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Old 02-18-2013, 11:48 AM   #5
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Have you considered toasting some more coconut and racking the beer onto it for a week. Kind of "dry coconutting"

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Old 02-18-2013, 12:23 PM   #6
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There was a thread on here a while back where somebody did 3 techniques with a coconut brown - in boil, post boil, and dry 'nutting. Their taste tests preferred post-boil. If this comes out good but needs more coconut, I'll try it next time around.

Additionally, I think I will try using some amylase, but I'm not sure how much it will help, since I think I got pretty good extraction considering the low proportion of starch to hull in millet. Probably add some rice syrup if I need to, to get my volume/gravity where I want, as next time I want to do more of a brown ale instead of a mild.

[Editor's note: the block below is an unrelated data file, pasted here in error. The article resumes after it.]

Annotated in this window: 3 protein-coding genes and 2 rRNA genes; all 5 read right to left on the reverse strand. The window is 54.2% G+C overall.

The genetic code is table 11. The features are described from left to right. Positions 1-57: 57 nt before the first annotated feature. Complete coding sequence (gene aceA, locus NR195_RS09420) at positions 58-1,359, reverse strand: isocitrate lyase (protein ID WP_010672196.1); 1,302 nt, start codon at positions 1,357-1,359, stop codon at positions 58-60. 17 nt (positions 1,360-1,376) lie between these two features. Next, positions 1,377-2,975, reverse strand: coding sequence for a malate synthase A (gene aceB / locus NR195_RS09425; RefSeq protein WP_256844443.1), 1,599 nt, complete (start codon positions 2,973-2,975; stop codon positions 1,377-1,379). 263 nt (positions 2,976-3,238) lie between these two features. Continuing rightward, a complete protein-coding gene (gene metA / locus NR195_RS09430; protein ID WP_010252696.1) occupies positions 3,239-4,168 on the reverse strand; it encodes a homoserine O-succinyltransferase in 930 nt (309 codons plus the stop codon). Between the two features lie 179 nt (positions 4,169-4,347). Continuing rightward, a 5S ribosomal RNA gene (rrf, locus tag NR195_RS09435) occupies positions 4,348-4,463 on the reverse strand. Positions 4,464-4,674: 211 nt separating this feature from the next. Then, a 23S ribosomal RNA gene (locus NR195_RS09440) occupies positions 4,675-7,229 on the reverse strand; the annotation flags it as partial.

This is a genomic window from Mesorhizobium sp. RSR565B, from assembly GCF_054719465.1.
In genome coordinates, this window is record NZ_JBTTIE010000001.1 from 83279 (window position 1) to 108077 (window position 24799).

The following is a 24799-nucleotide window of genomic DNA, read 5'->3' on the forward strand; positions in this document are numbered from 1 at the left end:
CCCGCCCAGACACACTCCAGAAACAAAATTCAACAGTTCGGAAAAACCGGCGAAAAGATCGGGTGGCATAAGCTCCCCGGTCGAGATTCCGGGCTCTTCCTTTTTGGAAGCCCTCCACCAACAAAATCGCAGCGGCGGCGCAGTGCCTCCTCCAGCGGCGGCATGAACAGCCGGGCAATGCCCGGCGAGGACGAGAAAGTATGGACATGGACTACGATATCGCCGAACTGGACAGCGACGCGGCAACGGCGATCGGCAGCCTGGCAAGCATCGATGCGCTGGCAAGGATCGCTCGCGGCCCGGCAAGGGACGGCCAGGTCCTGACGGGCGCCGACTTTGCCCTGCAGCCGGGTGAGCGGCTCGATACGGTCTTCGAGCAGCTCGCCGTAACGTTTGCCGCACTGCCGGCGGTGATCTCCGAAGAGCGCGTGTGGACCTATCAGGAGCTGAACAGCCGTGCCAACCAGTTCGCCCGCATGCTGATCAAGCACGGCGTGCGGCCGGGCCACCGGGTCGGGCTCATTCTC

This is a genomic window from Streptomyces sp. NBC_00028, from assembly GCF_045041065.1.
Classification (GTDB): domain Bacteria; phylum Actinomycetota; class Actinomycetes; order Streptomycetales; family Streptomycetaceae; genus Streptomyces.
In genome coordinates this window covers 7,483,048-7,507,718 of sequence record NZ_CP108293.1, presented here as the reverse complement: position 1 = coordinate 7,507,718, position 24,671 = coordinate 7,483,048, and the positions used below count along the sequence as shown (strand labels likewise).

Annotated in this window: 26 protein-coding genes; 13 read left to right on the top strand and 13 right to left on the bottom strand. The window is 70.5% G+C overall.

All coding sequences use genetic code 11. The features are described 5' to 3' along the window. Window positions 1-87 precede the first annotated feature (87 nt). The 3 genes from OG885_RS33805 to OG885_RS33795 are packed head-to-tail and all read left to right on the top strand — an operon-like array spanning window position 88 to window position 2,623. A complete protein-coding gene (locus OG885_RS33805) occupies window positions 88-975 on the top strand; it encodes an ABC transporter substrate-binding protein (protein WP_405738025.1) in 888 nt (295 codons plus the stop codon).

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Old 02-18-2013, 03:45 PM   #7
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Judging by the picks, it looks like your grains didn't get very well gelatinized. I think if you do a finer crush and a couple more decoctions, you might get an even better extraction. Just FYI, I use a corona mill to crush millet, rice, quinoa, etc., and it works great...but you really need to futz with tightening the plate just right, a few degrees' turn of the screw makes the difference between "no crush at all" and "flour".

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Old 02-18-2013, 04:13 PM   #8
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You're probably right about the poor gelatinization. Next time I definitely will use my mill on the grains, and I probably didn't boil them long enough, either. I didn't use quite a big enough pot for my decoction and had trouble stirring it.